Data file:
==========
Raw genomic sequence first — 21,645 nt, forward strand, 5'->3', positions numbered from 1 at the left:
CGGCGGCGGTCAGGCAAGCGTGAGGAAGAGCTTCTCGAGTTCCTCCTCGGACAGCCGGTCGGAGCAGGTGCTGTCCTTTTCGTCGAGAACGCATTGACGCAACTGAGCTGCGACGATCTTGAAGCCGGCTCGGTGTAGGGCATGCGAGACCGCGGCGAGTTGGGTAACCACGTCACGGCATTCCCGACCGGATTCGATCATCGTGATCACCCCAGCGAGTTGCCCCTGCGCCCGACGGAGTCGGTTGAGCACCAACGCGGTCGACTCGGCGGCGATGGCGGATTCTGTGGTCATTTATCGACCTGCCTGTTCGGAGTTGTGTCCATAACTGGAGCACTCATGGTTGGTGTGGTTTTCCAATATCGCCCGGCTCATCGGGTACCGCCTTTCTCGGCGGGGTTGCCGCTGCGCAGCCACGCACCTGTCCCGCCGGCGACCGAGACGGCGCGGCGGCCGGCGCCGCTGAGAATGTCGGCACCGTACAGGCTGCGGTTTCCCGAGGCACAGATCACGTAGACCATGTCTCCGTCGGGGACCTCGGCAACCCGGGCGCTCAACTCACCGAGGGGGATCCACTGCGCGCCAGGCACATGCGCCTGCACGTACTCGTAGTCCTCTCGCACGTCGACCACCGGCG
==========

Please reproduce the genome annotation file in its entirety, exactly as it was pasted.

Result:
Raw genomic sequence first — 21,645 nt, forward strand, 5'->3', positions numbered from 1 at the left:
CGGCGGCGGTCAGGCAAGCGTGAGGAAGAGCTTCTCGAGTTCCTCCTCGGACAGCCGGTCGGAGCAGGTGCTGTCCTTTTCGTCGAGAACGCATTGACGCAACTGAGCTGCGACGATCTTGAAGCCGGCTCGGTGTAGGGCATGCGAGACCGCGGCGAGTTGGGTAACCACGTCACGGCATTCCCGACCGGATTCGATCATCGTGATCACCCCAGCGAGTTGCCCCTGCGCCCGACGGAGTCGGTTGAGCACCAACGCGGTCGACTCGGCGGCGATGGCGGATTCTGTGGTCATTTATCGACCTGCCTGTTCGGAGTTGTGTCCATAACTGGAGCACTCATGGTTGGTGTGGTTTTCCAATATCGCCCGGCTCATCGGGTACCGCCTTTCTCGGCGGGGTTGCCGCTGCGCAGCCACGCACCTGTCCCGCCGGCGACCGAGACGGCGCGGCGGCCGGCGCCGCTGAGAATGTCGGCACCGTACAGGCTGCGGTTTCCCGAGGCACAGATCACGTAGACCATGTCTCCGTCGGGGACCTCGGCAACCCGGGCGCTCAACTCACCGAGGGGGATCCACTGCGCGCCAGGCACATGCGCCTGCACGTACTCGTAGTCCTCTCGCACGTCGACCACCGGCG